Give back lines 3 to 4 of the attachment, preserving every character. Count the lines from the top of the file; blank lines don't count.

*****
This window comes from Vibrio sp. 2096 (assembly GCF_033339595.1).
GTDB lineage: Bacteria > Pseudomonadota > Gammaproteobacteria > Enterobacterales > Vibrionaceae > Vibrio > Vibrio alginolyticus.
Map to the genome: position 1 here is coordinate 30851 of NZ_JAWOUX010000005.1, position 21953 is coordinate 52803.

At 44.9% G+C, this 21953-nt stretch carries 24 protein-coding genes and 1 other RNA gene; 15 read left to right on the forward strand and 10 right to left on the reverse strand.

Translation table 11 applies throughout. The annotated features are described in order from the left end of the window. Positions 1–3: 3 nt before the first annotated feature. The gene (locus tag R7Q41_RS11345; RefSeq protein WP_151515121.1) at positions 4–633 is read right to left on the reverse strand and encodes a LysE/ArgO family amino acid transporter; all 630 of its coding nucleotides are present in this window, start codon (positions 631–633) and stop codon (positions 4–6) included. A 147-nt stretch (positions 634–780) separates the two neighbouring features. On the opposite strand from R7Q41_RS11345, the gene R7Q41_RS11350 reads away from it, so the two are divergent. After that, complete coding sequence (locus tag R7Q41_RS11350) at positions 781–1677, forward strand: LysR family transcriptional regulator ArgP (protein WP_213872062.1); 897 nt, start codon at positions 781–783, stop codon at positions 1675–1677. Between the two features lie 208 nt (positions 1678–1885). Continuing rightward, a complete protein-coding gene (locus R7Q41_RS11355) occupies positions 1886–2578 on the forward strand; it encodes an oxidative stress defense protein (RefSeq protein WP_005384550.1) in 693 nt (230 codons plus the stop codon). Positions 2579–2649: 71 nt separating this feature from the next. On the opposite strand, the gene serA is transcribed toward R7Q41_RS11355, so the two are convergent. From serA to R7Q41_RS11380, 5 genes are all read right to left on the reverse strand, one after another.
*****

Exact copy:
Map to the genome: position 1 here is coordinate 30851 of NZ_JAWOUX010000005.1, position 21953 is coordinate 52803.

At 44.9% G+C, this 21953-nt stretch carries 24 protein-coding genes and 1 other RNA gene; 15 read left to right on the forward strand and 10 right to left on the reverse strand.